For 12-year-old Kayden Durall, this is a tough time of the year. She suffers from asthma and allergies and knows what it's like when allergies hit.
"Depending on the season sometimes my eyes get really itchy and if I'm running around a lot in fall or spring I start wheezing a little bit," Kayden said.
Pollen, ragweed and mold are making life miserable because they're at their highest levels of the year.
"We are right in the middle of it and our pollen counts have been high with weed pollen being predominant," Dr. Selina Gierer, The University of Kansas Health System allergist.
Allergists at the University of Kansas Health System say ragweed pollen can travel hundreds of miles and the symptoms can range from the sniffles to something more dangerous.
"Patients are going to have nose congestion, they're going to have itchy, drippy, watery eyes, itchy drippy watery nose. They're going to have sneezing they're going to feel like very congested. Sometimes patients will have headaches," said Dr. Gierer. "Often people who have asthma will have increased asthma related chest type tightness, cough and sneezing as well."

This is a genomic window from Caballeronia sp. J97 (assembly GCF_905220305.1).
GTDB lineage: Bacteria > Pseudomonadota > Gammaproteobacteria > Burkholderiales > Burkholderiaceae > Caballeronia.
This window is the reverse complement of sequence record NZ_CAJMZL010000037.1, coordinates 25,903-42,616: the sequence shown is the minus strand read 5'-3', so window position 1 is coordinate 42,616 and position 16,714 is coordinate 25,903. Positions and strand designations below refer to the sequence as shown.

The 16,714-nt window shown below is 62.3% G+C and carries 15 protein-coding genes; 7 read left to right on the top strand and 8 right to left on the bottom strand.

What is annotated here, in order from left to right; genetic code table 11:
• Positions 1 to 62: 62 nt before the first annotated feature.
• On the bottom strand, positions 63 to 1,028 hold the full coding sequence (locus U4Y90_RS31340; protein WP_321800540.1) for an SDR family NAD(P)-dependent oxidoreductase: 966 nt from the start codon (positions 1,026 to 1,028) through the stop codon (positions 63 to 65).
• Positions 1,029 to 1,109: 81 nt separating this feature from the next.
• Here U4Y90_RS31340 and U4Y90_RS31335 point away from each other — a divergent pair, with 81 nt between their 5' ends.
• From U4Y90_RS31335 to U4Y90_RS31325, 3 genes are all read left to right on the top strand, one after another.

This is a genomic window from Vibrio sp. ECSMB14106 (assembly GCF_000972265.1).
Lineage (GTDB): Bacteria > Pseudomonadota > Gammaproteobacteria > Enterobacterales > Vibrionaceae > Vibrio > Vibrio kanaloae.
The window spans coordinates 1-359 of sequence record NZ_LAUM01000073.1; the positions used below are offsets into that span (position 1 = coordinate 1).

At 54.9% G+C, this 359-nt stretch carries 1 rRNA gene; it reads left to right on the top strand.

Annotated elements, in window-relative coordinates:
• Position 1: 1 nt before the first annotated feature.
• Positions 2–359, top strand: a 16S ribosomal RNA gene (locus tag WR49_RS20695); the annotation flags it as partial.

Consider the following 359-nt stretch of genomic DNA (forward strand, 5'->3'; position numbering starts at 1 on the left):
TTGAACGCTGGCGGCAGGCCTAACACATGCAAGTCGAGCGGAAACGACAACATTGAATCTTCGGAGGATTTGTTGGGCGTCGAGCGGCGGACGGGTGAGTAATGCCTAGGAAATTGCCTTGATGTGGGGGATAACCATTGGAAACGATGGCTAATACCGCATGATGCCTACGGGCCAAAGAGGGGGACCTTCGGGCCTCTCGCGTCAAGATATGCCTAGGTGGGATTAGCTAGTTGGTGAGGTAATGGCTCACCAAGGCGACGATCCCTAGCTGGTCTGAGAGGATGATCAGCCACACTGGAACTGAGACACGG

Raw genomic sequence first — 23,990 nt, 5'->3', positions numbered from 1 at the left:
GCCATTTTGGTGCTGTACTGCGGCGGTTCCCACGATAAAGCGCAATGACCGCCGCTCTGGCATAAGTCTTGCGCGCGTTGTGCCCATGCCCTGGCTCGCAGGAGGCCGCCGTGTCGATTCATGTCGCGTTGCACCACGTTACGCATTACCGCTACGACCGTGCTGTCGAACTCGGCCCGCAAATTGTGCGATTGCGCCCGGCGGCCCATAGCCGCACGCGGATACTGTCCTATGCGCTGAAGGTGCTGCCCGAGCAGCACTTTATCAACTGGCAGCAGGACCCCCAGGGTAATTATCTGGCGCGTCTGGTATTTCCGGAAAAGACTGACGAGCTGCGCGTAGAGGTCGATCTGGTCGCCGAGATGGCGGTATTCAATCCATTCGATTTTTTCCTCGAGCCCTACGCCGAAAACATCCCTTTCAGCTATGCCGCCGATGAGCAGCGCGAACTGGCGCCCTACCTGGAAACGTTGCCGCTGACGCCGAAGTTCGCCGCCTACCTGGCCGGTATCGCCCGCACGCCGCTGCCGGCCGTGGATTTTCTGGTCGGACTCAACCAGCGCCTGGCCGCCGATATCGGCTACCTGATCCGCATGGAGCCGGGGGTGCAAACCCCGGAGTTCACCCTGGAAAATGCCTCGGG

Over-the-counter allergy medicines are usually the go-to, but for some people an allergist is the only way to ease allergy symptoms.
"Typically if medications are not helping enough that's the time to see an allergist," Dr. Gierer said. "We also do a lot of allergy shots. Allergy immunotherapy allergy shots can be helpful for essentially curing allergen sensitivity in a patient."
Kayden went to an allergist more than five years ago and now with the help of the right medications she's held her symptoms at bay.
"Finding that right combination of meds, understanding what she's allergic to, and understanding what works for her makes her daily life normal and that's the goal," Kayden's mom, Sarah Durall said.
Now, for Kayden, enjoying this time of year no longer means suffering.
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